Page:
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It's Okay to Not Be a Part of the Flock


“If your friends jump off a bridge, would you do it as well?” This is a common question that most parents ask when their child is asking for something that all their friends have, or doing something that all their friends are doing even when they’re not supposed to be doing it. This is an example of peer pressure.


Peer pressure is common, not just among kids but also adults at the work level. Your peers often influence how you act - whether you realize it or not. However, there are various types of peer pressure, and not all of them are negative.



Why do people give in to peer pressure easily? From these examples, we can see that people want to be liked; they want to fit in. Another reason could be curiosity to try something new. It’s okay to not be a part of the larger group. Everyone is unique and has their own set of beliefs. Your job is to simply say ‘no’ if it conflicts with your ideas and beliefs. People often say that you should choose your friends wisely, and I agree with that. Do not choose your friends just because they are popular.


Effects of Peer Pressure

Peer pressure can have a negative and positive impact on people; it depends on the type of peer pressure. For instance, positive peer pressure can help a student excel academically or develop leadership skills. On the other hand, negative peer pressure can harm mental health. It can lead to lower self-esteem, declining academic performance, isolation, depression, and anxiety. If there is no intervention by parents or teachers, students can have suicidal thoughts and may engage in self-harming behaviors.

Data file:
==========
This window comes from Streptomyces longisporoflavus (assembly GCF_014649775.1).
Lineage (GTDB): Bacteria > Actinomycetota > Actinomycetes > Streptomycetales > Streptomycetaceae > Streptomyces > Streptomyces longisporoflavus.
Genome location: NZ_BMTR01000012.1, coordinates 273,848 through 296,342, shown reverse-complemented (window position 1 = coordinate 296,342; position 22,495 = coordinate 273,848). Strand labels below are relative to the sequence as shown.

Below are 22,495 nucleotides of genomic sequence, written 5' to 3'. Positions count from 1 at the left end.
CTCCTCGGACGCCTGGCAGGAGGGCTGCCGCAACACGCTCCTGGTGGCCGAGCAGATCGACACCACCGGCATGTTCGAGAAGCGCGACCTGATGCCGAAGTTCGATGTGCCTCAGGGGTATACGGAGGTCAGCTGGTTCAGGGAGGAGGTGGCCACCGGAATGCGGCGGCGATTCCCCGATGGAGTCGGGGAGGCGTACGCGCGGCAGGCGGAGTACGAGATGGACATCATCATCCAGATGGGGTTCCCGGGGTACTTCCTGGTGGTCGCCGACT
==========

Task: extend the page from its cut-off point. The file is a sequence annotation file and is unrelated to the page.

So, how to deal with peer pressure?

  1. As mentioned before, learn to say no, or find a better way to say no if you struggle with this. Permit yourself to avoid situations that do not seem right to you.

  2. Keep company with those who respect your decisions and do not pressurize you.

  3. Take a friend along with you to support you if you are going to be in such a situation.

  4. Parents would also be helpful in such situations. Perhaps you and your parents could come up with a code word. So in case you are in an unpleasant social situation, you can send a text message with the code word to your parents, which would prompt them to come to your place and pick you up.


"The creative individual has the capacity to free himself from the web of social pressures in which the rest of us are caught. He is capable of questioning the assumptions that the rest of us accept.” - John W. Gardner

Sources:

Peer Pressure and Teenagers - ReachOut Parents: https://parents.au.reachout.com/common-concerns/everyday-issues/peer-pressure-and-teenagers

Effects of Peer Pressure Expert Interview | Love to Know: https://teens.lovetoknow.com/Effects_of_Peer_Pressure

What are the 6 Types of Peer Pressure | Talk it Out:

https://www.talkitoutnc.org/peer-pressure/types-of-peer-pressure/


ABOUT THE AUTHOR


Sahaana Vijay

I am a proud INTJ who is passionate about Cosmology and Theoretical Physics (Especially Quantum Gravity). Being a STEM enthusiast and an amateur writer, I founded STEM 4 Everyone last year, which combine my two passions. Apart from writing and STEM, I also like to research, solve puzzles, learn new languages (I currently know 4 and I am learning 2) , and to travel.

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